Introduction to supervised and ensemble Learning

Learning from data, in order to make predictions, is an important problem in computer science. To tackle this problem, many learning algorithms have been developed. It is well-known that prediction performance can be improved by combining several individual predictions that are based on distinct learning processes. Such combination techniques are called ensemble methods.

Theory and practice in supervised learning has a long history, and many learning algorithms were proposed in the literature. A learning algorithm is a technique for learning a mapping from input space to its output space from a given dataset. Input and output space are typically high dimensional, the task of a learner is to approximate the mapping function Ω in order to get low error on unknown test examples (unseen examples). This means the algorithm must generalize to new data points. If input and output space is high dimensional the problem of sparseness is a big issue.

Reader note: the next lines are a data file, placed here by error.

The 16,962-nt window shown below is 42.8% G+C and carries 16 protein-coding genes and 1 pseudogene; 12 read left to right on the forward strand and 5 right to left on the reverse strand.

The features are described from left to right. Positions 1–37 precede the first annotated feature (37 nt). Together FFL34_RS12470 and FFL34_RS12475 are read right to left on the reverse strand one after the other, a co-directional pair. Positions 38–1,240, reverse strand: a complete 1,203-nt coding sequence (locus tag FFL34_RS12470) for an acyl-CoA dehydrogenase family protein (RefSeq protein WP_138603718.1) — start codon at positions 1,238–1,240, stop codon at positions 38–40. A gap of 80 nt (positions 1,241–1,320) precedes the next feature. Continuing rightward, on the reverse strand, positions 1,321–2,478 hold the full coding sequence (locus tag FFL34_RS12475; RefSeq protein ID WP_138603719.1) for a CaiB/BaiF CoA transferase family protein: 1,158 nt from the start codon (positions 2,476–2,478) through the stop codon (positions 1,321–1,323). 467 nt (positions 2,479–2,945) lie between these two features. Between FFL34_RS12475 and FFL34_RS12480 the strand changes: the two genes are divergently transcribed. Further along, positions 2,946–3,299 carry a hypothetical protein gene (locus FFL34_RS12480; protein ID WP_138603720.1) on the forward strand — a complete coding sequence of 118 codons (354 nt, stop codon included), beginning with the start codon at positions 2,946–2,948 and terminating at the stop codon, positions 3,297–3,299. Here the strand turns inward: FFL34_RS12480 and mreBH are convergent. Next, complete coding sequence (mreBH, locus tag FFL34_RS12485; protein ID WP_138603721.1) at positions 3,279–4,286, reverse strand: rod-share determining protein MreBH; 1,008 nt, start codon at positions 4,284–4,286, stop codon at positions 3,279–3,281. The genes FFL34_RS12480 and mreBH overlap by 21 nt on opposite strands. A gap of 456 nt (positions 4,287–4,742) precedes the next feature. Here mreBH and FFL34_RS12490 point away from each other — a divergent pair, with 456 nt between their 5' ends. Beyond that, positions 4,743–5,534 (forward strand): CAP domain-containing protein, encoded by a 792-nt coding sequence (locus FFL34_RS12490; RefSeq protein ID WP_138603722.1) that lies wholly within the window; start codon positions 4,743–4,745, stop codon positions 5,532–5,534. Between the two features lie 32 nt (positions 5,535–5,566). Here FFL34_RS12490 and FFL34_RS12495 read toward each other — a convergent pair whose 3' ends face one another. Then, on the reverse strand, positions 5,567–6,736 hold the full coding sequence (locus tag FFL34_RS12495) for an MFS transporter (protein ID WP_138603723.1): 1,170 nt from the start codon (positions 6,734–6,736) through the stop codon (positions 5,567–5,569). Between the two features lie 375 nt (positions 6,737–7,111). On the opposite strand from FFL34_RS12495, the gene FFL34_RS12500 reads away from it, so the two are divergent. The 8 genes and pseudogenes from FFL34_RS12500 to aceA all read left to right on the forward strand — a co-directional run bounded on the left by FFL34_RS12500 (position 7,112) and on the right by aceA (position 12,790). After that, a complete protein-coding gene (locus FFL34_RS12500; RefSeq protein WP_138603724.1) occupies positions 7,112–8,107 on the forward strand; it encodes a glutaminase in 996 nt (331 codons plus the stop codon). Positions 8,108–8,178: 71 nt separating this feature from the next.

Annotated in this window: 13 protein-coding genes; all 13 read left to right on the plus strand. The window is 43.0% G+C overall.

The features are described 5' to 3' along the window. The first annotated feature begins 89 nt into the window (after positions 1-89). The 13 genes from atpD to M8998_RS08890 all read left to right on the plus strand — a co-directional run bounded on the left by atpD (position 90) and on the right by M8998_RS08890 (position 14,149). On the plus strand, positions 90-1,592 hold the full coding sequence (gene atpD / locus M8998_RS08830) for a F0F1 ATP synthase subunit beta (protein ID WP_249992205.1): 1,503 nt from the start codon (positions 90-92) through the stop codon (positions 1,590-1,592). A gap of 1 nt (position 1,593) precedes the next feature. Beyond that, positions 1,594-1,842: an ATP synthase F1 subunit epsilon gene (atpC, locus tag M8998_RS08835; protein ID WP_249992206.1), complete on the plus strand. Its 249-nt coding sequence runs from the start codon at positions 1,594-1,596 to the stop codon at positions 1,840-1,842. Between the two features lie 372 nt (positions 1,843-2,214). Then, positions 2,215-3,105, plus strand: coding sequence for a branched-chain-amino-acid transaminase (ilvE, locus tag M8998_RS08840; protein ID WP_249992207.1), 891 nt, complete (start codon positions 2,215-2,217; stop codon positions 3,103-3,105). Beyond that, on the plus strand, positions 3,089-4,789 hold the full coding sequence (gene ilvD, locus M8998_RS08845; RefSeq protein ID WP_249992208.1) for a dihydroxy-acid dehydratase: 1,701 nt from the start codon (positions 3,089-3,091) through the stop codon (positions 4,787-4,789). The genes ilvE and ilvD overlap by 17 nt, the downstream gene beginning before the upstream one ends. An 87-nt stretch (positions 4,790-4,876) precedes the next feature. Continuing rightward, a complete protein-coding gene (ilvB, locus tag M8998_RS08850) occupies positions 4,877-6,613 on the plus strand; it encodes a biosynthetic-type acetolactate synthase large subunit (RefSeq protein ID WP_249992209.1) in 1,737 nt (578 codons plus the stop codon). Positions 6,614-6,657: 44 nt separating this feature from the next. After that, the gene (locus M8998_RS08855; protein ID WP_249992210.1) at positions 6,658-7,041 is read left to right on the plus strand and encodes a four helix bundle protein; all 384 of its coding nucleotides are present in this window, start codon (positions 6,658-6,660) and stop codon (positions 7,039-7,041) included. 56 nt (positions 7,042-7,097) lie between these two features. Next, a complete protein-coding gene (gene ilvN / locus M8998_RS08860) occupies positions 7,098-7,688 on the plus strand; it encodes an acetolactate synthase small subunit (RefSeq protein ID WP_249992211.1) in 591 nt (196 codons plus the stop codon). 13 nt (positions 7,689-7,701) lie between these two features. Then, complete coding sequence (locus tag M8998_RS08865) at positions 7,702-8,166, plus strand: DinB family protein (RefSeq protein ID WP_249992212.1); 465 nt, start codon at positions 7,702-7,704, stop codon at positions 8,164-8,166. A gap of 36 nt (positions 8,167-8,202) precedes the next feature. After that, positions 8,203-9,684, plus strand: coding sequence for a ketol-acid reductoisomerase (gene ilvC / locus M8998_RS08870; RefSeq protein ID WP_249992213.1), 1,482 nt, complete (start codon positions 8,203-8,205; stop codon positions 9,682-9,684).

The application of different algorithms on the same problem leads to different approximations of the mapping function Ω. This behavior can be used to construct a better approximation so that the error on the test set becomes lower than the error of any individual algorithm.

Generalization is a major concern in all supervised models. There is always a tradeoff how well the model can fit the data, also known as bias-variance tradeoff. If the fit is too accurate it may not perform well on new data. If the model is not powerful enough to extract the underlying function, the error on unknown data is also high.